Immunologic Rejection Episodes After Stopping Topical Corticosteroids in DMEK
Price et al. evaluated the risk of immunologic rejection episodes when topical corticosteroids are discontinued 1 year after Descemet’s membrane endothelial keratoplasty (DMEK) compared with ongoing once-daily use of topical steroids. They found that patients who discontinued steroids had a higher risk of rejection episodes.
In this prospective longitudinal parallel-group study, 400 eyes from 259 DMEK recipients (aged 23-90) were enrolled 1 year after their transplant. To maximize adherence, the researchers allowed the participants to choose whether to stop or to continue the once-daily topical corticosteroid they were already taking. Steroids were discontinued in 277 eyes (no-steroid group) and continued in 123 eyes (steroid group). In the latter group, 100 eyes continued with fluorometholone 0.1%, 21 with prednisolone 1.0%, and 2 with loteprednol etabonate 0.5%.
Study demographics were well balanced between the steroid and no-steroid groups: 99% of the subjects were white, and 95% of the grafts were performed to treat Fuchs dystrophy. Participants were examined at 1, 3, 6, and 12 months during the second year after their DMEK procedure. Results were evaluated with Kaplan-Meier survival analysis, and the main outcome measure was the incidence of immunologic rejection episodes.
The cumulative incidence of rejection episodes was significantly greater in the no-steroid group (6% vs. 0% in the steroid group; p = .013). Thirteen of 14 rejection episodes (all of which were in the no-steroid group) resolved when topical corticosteroids were resumed. The authors stated that 1 of 277 grafts (0.4%) failed in the nosteroid group, and none failed in the steroid group during the study. Endothelial cell loss between 1 and 2 years was not significantly different between the no-steroid and steroid groups (6.4% ± 12% vs. 5.6% ± 14% percent, respectively; p = .67).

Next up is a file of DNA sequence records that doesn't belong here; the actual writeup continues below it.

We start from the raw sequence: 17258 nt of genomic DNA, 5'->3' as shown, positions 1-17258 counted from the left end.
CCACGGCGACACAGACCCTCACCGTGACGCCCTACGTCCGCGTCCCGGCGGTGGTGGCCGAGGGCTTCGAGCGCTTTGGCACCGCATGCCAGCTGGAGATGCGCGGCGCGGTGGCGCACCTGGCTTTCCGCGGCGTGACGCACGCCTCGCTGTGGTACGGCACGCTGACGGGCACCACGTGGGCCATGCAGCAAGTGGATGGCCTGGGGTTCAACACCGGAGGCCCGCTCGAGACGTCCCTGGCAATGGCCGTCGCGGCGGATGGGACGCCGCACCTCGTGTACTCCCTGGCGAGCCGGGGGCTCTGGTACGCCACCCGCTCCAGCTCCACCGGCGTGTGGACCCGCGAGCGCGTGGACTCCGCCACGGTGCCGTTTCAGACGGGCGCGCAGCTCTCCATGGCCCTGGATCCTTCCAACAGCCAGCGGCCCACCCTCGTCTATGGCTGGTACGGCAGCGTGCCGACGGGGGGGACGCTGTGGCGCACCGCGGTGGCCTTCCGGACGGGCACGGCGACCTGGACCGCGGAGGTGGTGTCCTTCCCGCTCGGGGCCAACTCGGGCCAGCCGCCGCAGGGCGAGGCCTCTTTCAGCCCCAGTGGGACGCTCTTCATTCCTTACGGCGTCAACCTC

The authors concluded that continuing once-daily use of even a weak topical corticosteroid was protective against rejection episodes during the second year after DMEK. Based on these findings, they prefer to maintain their DMEK patients on a low-strength steroid. They noted, however, that some patients experience steroid-related intraocular pressure elevation and may require antiglaucoma drugs; physicians must balance the risks of different strategies for individual patients.
Genetic and Dietary Factors in Progression of Nuclear Cataracts
Yonova-Doing et al. examined the heritability of nuclear cataract and prospectively explored the effect of dietary micronutrients on progression of these cataracts. They found that genetics explained 35% of the variation in progression over 10 years, while environmental factors, including diet, accounted for the balance.